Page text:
Need for an energy disclosure policy
Editorial Notes

[Editorial Notes] Need for an energy disclosure policy

BEE needs to revisit, revive, and expand its star rating system for all designated consumers, especially buildings and the voluntary and confidential clause needs to be removed.
By IASToppers
June 12, 2020


  • Introduction
  • Need for the move
  • Bureau of Energy Efficiency
  • Concept of BEE star rating
  • Rise and fall of star ratings
  • Disclosure of energy performance
  • Conclusion

Need for an energy disclosure policy

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The Prime Minster after his recent review of the Indian power sector has advised the Union Ministry of Power to ensure that the Discoms (distribution companies) should publish their performance parameters periodically in order to know how the power provider fares in comparison to the peers.

Need for the move:

  • India loses a considerable portion of the electricity it generates at the supply end which needs effective remedies and solutions.
  • Due to the asymmetrical distribution of electricity, much of the power ends up in the bags of a privileged section of society that has been documented to waste it as well.
  • These performance disclosure requirements are anticipated to be included in the proposed Electricity (Amendment) Bill 2020.
  • This is a move in the right direction and can become more effective if extended to end-users of electricity as well.
  • A separate legislation was enacted in 2001 to address this wastage on the consumer end.
  • The Energy Conservation (EC) Act 2001 established the Bureau of Energy Efficiency (BEE) with the mandate of setting and enforcing energy consumption standards with periodic energy audits for major energy consumers.
  • Discoms and commercial establishments, along with various industries, are the major energy consumers or the designated consumers.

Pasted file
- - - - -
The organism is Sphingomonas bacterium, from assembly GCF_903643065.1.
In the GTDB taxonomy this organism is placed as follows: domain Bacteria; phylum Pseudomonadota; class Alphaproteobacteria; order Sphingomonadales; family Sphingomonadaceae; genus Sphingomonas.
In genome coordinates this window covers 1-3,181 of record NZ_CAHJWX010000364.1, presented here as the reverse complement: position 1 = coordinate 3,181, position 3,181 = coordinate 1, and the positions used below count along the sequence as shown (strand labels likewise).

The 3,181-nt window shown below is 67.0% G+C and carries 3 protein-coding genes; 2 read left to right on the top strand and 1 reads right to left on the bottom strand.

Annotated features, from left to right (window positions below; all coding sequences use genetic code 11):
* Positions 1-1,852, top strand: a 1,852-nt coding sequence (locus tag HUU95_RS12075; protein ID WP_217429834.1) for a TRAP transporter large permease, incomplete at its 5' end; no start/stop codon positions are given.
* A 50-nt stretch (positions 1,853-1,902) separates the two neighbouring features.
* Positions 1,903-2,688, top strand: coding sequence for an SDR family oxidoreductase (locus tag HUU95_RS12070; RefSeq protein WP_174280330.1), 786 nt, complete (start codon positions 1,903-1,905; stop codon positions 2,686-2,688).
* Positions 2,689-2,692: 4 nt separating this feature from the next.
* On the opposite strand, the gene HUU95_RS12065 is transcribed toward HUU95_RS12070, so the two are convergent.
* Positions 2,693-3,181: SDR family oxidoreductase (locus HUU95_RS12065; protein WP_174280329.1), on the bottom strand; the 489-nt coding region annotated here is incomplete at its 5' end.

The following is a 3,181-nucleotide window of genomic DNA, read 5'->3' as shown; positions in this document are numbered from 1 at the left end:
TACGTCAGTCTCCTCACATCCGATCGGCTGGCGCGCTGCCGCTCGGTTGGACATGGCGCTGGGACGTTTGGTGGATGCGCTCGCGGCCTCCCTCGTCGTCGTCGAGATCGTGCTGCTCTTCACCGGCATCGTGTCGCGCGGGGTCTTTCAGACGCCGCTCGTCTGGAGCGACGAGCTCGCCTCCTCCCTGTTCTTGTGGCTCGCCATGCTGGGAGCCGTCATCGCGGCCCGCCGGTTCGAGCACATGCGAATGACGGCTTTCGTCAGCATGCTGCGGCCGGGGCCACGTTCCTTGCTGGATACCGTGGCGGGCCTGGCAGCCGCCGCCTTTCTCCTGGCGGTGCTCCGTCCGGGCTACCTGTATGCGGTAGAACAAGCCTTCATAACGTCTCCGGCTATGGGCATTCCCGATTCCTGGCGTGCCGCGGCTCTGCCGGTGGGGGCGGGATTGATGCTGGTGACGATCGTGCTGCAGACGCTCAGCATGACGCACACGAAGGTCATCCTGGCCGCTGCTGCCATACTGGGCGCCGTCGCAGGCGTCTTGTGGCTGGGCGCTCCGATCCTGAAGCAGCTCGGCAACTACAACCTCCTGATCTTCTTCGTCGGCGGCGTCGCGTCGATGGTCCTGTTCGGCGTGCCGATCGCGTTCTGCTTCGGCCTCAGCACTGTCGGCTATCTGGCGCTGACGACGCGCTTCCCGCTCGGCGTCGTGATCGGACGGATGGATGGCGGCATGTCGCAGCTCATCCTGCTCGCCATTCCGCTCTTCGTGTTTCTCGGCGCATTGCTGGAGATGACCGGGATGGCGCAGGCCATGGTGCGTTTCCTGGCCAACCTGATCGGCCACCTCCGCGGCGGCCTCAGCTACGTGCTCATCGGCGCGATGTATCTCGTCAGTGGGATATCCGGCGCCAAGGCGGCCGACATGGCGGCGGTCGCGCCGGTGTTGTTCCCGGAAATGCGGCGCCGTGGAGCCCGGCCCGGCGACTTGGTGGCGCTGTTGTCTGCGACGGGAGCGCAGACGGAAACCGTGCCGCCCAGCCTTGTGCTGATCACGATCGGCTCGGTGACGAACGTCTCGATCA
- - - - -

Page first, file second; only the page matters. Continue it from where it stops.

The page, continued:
Bureau of Energy Efficiency:

  • Bureau of Energy Efficiency was established by the Government of India on March 1, 2002, under the provision of Energy Conservation Act, 2001.
  • It is a statutory body under the Ministry of Power, Government of India.
  • BEE assists the government in developing policies and strategies related to Energy.
  • To promote energy efficiency and conservation, BEE introduced star rating system (varying from 1-5) for various electrical appliances as well as the commercial buildings.
  • The star rating system is a labelling system, under which the manufacturer is required to place a label indicating how much electricity the is likely to consume under pre-set conditions.

Concept of BEE star rating:

  • BEE issues Energy Saving Certificates to most designated consumer entities to track and ensure compliance with the EC Act.
  • But for existing commercial buildings or establishments, BEE developed a star rating programme, in the same spirit as the star labeling for appliances.
  • It was launched in 2009 and was limited to daytime office typology and was to eventually extend to cover all commercial building typologies.